Thursday, August 21, 2014

Ten Reasons ObamaCare Has Legs

If a story in the news has legs, it will continue for a long time.

Idiom, Has legs

Come November, will ObamaCare still have legs as a campaign issue?

Or will it fade in the background with the ISIS chaos in Iraq, beheading of an American journalist, racial tumult in Ferguson, Missouri, and immigration turmoil on the Mexican border.

My hunch is that it will still have legs.

For ten reasons.

1. It affects everybody, and its persistent disapproval rating has sunk to a low of 37%.

2. Big premium hikes are in the offing, and will be announced well before November.

3. It will become clear these premium hikes, which will vary from state to state, are due to income redistribution from the middle to the lower classes from the well to the sick, from the young to the older.

4. ObamaCare will be the central issue in a number of states with close Senate elections, where negative ObamaCare ads will dominate television.

5. Distrust in government has reached an all-time peak, and it is clear the Obama administration is fudging the roll out numbers.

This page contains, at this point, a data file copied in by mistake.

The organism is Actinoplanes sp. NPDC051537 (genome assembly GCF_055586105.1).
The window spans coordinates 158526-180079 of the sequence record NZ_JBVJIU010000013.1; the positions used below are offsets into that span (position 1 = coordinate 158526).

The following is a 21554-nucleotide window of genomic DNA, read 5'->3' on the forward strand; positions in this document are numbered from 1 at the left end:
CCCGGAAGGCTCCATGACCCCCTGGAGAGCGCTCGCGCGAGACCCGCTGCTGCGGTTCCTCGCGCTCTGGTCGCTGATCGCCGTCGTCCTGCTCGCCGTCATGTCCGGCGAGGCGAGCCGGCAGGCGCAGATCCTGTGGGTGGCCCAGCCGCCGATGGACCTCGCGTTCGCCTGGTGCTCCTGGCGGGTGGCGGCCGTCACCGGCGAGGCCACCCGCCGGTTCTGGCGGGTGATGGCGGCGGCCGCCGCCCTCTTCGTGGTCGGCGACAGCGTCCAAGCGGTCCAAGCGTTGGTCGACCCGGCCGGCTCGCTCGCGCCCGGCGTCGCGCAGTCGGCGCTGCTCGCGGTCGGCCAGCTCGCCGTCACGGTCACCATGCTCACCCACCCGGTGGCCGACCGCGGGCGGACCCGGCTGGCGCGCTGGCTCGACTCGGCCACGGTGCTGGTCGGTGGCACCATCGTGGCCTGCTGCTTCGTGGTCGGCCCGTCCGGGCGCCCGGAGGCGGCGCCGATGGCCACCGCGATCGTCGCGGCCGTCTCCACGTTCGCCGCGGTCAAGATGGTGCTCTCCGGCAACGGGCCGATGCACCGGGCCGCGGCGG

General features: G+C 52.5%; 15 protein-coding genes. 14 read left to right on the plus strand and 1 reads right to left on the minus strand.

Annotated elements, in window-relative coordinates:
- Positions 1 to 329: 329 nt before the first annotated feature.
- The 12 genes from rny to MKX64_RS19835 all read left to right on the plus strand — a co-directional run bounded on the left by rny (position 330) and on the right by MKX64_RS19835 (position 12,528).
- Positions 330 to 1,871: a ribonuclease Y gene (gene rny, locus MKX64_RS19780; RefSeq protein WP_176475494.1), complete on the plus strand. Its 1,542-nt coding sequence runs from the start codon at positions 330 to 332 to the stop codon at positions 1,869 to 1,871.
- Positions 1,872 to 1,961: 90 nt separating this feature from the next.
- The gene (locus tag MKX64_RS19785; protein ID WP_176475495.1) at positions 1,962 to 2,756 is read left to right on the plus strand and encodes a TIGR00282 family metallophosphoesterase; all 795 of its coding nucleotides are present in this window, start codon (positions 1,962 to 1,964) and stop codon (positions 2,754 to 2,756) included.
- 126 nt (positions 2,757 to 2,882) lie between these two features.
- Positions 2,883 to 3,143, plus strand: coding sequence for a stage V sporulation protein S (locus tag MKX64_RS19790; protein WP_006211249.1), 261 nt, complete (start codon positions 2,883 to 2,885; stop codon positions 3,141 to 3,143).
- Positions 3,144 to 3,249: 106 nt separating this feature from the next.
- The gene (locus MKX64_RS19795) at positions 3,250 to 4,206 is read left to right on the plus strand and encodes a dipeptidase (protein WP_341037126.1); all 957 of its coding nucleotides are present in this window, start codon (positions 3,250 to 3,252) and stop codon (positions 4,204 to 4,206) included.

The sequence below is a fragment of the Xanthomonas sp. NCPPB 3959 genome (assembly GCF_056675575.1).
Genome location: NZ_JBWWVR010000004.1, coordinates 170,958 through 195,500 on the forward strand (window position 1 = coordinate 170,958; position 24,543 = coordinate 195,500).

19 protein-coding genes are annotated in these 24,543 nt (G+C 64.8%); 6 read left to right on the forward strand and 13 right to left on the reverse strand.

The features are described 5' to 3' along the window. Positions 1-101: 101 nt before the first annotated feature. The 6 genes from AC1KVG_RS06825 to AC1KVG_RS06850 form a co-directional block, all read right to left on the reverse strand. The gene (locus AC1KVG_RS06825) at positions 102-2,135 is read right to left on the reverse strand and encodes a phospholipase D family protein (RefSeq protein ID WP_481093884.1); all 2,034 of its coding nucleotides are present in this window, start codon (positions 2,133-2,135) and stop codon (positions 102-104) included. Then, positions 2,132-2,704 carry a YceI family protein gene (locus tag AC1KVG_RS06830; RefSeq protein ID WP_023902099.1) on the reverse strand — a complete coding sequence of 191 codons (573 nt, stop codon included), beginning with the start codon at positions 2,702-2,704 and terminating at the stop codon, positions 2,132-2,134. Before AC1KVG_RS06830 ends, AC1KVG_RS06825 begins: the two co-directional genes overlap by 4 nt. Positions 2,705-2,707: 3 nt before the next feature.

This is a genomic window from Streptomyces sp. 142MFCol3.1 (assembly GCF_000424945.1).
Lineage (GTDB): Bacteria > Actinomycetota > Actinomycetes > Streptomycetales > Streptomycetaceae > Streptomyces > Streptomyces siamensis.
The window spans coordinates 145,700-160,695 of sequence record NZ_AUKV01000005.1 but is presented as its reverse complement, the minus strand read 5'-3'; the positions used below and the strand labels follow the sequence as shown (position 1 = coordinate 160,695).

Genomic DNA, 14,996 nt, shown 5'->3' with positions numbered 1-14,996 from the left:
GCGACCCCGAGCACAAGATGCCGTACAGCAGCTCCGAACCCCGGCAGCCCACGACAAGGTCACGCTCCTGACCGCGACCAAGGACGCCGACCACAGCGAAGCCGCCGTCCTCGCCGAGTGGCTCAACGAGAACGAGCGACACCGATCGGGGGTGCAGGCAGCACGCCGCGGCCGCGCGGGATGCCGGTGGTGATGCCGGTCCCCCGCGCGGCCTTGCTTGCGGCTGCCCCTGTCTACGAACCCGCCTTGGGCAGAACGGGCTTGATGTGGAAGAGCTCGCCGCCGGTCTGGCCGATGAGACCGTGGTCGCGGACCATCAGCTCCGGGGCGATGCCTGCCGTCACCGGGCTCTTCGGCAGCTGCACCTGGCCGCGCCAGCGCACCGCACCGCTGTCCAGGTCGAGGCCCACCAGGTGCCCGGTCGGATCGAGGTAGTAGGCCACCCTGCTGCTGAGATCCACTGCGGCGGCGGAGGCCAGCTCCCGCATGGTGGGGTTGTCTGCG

6. It may be announced that 300,000 of those enrolled are not eligible for subsidies because the clumsy wording of the law.

7. People will be upset as they lose their doctors and hospitals because of narrowing of networks and failure of their plans to meet the law’s requirements, and many physicians will not accept Medicare, Medicaid, or health exchange patients.

8. The issue of an “imperial Obama presidency” will be much in the news, as he issues more executive orders and his critics point out he has single handedly changed the ACA on 24 separate occasions.

9. Pocketbook and employment issues will be the overriding issue in the campaign, and talk of ObamaCare harming job creation will be prevalent.

10. President Obama’s low job approval ratings and his perceived ineptness in foreign affairs will raise questions about his over-all competence and the validity of his signature domestic achievement, setting the stage for a possible wave election.

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